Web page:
Articles Posted in Mootness

I reported on Felzak v. Hruby, a grandparent visitation case out of the Second District Appellate Court, in December 2006. Then, the important point concerned waiver on appeal of a due process argument. Here is the original post on the case.

Now, on appeal to the Illinois Supreme Court, the pertinent issue for appellate practitioners is mootness. Ralph and Sondra were held in contempt for disobeying an order permitting grandparent visitation. They wanted to purge the contempt order. While the appeal was pending, Katie, Ralph and Sondra’s daughter, turned 18 years old.

The Illinois Supreme Court ruled that “Because Ralph and Sondra can no longer compel Katie to visit Geraldine [grandmother], the rationale for the civil contempt order in this case has been lost. When a situation such as this occurs, the appropriate disposition of the case, and the action we take here, is to vacate the judgments of the lower courts and remand the cause with instructions to dismiss … (‘As a requirement of due process, then, a civil contempt order will be vacated once it is evident that the sanction imposed is no longer fulfilling its original, coercive function’). Vacating the contempt judgments below leaves nothing before us with respect to the contempt order to review. Those issues raised in the contempt proceedings are necessarily moot.”

Alex T. was involuntarily admitted for mental health treatment. However, at the time the circuit court granted the State’s petition to have Alex admitted, a felony charge was pending against him. Alex argued that the order admitting him for mental health treatment was void. He based his argument on the Illinois Mental Health and Developmental Disabilities Code, which grants circuit court jurisdiction “over persons not charged with a felony.”

The Second District Illinois Appellate Court ruled, by virtue of the legislative limit, that the circuit court did not have jurisdiction over Alex T. In addition to its substantive position, the State also argued that (1) the appeal was moot because the term of admission had expired by the time the appellate court reviewed the case, and (2) the appellate court should not have taken judicial notice of the felony complaint against Alex because it was not submitted to the trial court and thus was not part of the record on appeal. The appellate court rejected both arguments.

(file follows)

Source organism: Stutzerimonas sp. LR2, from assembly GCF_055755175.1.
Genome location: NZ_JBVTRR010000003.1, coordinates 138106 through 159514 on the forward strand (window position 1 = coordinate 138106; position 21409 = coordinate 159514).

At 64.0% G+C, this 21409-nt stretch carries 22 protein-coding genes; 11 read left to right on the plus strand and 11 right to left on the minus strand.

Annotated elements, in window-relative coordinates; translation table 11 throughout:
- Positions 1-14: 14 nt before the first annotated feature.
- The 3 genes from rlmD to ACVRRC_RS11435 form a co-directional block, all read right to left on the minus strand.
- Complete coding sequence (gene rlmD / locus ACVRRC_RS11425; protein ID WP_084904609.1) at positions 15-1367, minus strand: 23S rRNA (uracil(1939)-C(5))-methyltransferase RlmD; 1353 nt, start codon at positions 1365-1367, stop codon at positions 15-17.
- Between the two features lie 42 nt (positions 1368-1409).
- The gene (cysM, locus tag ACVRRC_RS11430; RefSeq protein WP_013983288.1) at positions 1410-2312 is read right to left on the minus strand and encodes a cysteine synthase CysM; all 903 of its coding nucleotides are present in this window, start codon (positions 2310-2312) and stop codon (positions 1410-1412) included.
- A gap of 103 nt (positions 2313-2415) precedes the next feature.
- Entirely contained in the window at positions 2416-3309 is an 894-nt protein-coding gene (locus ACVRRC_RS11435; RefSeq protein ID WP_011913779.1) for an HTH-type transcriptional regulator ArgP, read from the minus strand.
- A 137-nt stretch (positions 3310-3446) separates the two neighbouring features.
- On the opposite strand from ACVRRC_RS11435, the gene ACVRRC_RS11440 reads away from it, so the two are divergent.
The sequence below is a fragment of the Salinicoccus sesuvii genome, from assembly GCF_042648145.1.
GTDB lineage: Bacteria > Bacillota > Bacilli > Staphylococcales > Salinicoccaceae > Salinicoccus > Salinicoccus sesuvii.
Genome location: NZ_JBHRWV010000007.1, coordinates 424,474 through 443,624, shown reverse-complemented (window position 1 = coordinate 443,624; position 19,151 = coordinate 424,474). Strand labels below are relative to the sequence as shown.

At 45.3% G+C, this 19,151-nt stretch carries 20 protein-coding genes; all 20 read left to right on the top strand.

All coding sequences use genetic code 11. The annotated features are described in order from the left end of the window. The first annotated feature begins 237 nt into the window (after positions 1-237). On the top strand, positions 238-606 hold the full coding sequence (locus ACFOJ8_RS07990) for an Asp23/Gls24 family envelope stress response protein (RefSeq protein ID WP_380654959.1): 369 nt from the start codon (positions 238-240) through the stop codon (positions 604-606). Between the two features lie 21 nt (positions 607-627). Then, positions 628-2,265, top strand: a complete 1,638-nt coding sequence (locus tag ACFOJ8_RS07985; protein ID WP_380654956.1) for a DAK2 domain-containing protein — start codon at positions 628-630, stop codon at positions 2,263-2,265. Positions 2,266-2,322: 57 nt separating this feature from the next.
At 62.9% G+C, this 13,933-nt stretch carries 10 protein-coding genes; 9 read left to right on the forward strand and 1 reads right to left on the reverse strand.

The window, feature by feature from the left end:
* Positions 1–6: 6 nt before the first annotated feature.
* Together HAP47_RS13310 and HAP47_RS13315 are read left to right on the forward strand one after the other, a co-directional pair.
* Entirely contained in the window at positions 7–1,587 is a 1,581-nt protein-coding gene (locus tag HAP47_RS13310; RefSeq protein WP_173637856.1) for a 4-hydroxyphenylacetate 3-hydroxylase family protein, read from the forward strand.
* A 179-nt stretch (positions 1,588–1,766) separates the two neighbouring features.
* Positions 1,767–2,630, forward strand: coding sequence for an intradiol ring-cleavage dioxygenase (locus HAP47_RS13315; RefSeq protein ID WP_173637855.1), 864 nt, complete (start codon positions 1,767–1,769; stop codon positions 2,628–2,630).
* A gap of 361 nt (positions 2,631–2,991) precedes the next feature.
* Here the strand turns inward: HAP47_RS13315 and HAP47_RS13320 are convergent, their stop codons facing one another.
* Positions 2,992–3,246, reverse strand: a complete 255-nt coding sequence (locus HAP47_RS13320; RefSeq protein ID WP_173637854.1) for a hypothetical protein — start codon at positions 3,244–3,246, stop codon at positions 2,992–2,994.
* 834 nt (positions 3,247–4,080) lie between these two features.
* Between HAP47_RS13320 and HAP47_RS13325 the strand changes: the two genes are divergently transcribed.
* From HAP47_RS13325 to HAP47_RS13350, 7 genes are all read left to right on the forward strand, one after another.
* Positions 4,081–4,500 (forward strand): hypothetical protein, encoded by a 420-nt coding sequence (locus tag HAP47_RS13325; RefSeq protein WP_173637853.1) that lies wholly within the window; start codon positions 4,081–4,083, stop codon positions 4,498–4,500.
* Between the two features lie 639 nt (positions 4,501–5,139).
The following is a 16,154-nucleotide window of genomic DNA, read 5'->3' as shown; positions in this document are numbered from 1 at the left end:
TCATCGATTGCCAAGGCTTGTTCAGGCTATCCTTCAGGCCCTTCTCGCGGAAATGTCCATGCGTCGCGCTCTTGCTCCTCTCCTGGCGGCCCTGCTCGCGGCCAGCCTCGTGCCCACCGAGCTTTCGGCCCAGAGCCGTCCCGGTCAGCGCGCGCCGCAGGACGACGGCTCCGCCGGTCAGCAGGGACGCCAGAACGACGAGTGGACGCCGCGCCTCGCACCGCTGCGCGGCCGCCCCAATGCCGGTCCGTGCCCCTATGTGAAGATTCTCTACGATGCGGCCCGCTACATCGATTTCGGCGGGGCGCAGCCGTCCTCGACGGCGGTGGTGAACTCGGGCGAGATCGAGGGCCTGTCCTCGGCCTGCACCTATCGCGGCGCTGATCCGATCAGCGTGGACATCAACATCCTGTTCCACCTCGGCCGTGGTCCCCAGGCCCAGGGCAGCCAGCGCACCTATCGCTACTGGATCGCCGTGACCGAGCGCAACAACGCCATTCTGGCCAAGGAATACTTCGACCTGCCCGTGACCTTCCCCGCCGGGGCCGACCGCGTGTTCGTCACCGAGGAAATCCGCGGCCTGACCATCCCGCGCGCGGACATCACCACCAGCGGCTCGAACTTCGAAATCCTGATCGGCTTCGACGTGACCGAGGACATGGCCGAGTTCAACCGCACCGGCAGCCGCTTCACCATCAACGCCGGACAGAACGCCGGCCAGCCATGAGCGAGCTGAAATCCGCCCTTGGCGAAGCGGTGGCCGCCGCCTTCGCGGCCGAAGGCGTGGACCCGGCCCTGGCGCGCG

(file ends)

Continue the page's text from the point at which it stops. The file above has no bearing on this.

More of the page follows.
As to mootness, the court stated that “… Illinois courts have generally held that review of an involuntary admission order is appropriate despite its expiration, because ‘the collateral consequences related to the stigma of an involuntary admission may confront [the] respondent in the future.’ … This policy is a recognition that the reversal or vacation of an involuntary admission order is, in the real world, often an effective form of relief.”

Kenneth Stark and Vesta Stark, both elderly, were married. Vesta suffered from Alzheimers disease. Kenneth died and left substantial money to the Southern Illinois University Foundation and the Shriner’s Hospital for Children. The will left nothing to Vesta, but did contain a statement that “adequate and suitable” provisions were made for Vesta from resources outside of the assets identified in the will. And the facts did show that Vesta was well taken care of.

Vesta gave power of attorney to her son, Mark. On Vesta’s behalf, Mark filed a renunciation of Kenneth’s will. By renouncing the will, Vesta stood to take a one-half share of Kenneth’s estate, more than $2.3 million.

SIU and Shriner’s petitioned to vacate the renunciation. The parties moved for partial summary judgment. SIU and Shriner’s argued that Mark did not act “for the benefit of” Vesta in renouncing the will, as is required by the Illinois Power of Attorney Act. Mark argued the opposite.

Unfit to stand trial for telephone harassment, Leslie H. was admitted to the Elgin Mental Health Center. Her psychiatrist petitioned to involuntarily administer psychotropic medication to her. A public defender represented her on the petition to administer the drugs. Leslie’s attorney in the criminal defense matter was not given notice of the psychiatrist’s petition.

The trial court granted the petition, and Leslie appealed. The Second District Illinois Appellate Court ruled that the dispute was not moot, even though the waiting period after the order authorizing administration of the drugs passed. The court invoked the public interest exception to the mootness doctrine. (Question of a public nature; authoritative ruling could help guide public officers; issue likely to recur.)

Because the public defender did not challenge the lack of notice to Leslie’s criminal defense lawyer at the hearing on the petition, the State argued waiver. The appellate court overlooked the waiver “in order to achieve a just result … especially in a case where the State seeks to involuntarily administer psychotropic medication.”

Contact Information